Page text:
State attorneys general investigating whether Google is engaged in monopolistic behaviour are planning to take a deep look into the tech giant's advertising business. The office of Texas Attorney General Ken Paxton sent a letter to Google on Monday seeking internal documents about how it sells ads and tracks the behaviour of people who use its search engine and other products.
The letter was sent on the same day Paxton and other state prosecutors announced the multistate antitrust probe. The Texas-led investigation involves 48 states along with Puerto Rico and the District of Columbia.
Paxton's document request seeks more information about how Google acquired and integrated advertising platforms such as DoubleClick and AdMob. It also seeks information about the advertising practices of Google's Chrome browser and its YouTube video service.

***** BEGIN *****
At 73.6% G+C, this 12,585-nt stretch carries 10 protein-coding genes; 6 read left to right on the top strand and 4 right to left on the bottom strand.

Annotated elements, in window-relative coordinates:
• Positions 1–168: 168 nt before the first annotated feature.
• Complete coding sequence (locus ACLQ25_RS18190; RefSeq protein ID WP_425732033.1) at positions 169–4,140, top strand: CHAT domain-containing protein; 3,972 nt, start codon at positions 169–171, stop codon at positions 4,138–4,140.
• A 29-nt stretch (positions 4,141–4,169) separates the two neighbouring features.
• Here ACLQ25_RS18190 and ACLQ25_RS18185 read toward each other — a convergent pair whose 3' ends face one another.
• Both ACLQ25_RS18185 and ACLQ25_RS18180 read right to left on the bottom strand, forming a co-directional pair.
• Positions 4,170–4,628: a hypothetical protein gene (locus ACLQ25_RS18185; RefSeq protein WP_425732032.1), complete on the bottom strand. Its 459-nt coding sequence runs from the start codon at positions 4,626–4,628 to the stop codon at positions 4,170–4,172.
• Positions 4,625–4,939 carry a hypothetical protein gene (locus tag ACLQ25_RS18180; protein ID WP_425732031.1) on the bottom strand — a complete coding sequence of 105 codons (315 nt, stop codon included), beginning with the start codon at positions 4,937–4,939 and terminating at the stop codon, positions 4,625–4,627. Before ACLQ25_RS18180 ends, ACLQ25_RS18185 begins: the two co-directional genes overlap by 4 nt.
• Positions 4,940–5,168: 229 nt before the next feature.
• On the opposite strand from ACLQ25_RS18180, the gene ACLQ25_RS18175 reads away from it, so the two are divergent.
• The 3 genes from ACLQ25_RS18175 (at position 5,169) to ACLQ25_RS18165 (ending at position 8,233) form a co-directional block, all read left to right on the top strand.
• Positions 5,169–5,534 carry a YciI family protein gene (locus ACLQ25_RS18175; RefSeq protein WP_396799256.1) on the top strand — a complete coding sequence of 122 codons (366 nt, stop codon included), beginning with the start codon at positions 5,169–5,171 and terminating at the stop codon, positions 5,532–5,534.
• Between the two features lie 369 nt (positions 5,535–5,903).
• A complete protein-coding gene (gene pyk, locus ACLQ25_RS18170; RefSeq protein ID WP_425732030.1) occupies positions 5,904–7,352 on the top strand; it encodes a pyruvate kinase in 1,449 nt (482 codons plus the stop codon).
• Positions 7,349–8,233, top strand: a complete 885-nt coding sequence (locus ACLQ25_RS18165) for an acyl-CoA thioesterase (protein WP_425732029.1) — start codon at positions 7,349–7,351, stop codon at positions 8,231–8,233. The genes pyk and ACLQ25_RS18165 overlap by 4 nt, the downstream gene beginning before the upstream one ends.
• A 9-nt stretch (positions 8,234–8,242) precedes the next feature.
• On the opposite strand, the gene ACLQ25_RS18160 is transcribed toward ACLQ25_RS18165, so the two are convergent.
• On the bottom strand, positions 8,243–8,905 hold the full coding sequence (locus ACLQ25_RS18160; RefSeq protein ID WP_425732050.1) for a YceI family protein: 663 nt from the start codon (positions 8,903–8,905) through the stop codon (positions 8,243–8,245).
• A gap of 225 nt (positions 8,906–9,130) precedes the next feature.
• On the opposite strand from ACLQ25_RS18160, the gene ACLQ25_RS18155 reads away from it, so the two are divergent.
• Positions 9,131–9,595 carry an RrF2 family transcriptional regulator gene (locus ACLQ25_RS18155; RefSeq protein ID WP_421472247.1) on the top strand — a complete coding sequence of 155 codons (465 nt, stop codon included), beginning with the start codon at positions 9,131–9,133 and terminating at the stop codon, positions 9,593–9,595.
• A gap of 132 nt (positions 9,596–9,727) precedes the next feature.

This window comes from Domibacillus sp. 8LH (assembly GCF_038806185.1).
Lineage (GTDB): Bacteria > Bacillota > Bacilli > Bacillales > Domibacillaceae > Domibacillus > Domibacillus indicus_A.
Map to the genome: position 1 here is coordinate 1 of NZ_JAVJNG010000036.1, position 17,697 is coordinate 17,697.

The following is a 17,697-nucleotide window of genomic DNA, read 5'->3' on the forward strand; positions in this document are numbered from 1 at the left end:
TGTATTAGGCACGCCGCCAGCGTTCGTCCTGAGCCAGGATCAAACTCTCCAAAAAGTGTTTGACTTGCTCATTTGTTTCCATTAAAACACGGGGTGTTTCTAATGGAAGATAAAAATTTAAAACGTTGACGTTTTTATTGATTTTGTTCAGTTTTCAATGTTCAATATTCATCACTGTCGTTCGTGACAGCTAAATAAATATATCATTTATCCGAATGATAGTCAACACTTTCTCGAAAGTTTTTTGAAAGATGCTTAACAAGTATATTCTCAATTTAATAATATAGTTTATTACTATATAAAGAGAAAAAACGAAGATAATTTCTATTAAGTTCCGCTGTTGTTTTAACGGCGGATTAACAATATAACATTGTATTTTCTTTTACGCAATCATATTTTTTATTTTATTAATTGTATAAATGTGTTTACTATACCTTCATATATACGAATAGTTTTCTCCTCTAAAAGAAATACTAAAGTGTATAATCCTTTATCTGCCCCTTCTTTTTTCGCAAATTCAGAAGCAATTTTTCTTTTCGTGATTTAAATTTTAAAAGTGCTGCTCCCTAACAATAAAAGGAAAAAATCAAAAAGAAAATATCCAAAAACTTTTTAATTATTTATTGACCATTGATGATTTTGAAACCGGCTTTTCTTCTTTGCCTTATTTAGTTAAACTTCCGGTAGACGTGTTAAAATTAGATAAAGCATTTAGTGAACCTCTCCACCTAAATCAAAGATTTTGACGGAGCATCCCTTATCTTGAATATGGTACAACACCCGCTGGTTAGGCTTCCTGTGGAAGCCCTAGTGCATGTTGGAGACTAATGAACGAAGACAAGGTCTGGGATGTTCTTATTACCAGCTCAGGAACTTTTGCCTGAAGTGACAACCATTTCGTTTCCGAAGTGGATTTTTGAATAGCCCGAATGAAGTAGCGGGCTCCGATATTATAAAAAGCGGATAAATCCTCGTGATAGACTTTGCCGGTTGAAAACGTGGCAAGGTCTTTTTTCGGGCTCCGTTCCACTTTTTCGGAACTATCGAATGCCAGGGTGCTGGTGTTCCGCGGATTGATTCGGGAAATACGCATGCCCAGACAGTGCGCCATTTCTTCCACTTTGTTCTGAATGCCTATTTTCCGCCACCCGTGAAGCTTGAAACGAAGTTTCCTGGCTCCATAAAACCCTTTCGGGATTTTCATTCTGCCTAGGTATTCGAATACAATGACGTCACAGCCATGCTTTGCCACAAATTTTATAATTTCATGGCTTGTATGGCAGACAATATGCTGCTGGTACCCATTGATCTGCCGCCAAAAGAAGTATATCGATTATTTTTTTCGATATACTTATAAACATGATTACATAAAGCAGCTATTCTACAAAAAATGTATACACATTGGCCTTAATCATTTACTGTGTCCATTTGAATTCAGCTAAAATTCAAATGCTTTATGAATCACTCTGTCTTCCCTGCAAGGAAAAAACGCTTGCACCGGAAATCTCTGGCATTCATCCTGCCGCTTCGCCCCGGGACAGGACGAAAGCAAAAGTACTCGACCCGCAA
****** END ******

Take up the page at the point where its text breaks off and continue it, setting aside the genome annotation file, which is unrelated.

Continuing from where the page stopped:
Earlier, fifty US states and territories, led by Texas, had announced an investigation into Google's "potential monopolistic behaviour."
Nebraska attorney general Doug Peterson, a Republican, said at a press conference held in Washington that 50 attorneys general joining together sends a "strong message to Google."
California and Alabama are not part of the investigation, although it does include the District of Columbia and Puerto Rico. Google is headquartered in California and employs more workers there than in any other region. Google also broke ground last year on a $600 million (roughly Rs. 4,300 crores) data-centre project in Alabama.
Tara Gallegos, a spokeswoman for California Attorney General Xavier Becerra, declined to confirm or deny any state investigation and would not comment on the announcement by the other states. Mike Lewis, a spokesman for Alabama Attorney General Steve Marshall, also said the state's legal team had no comment on the probe.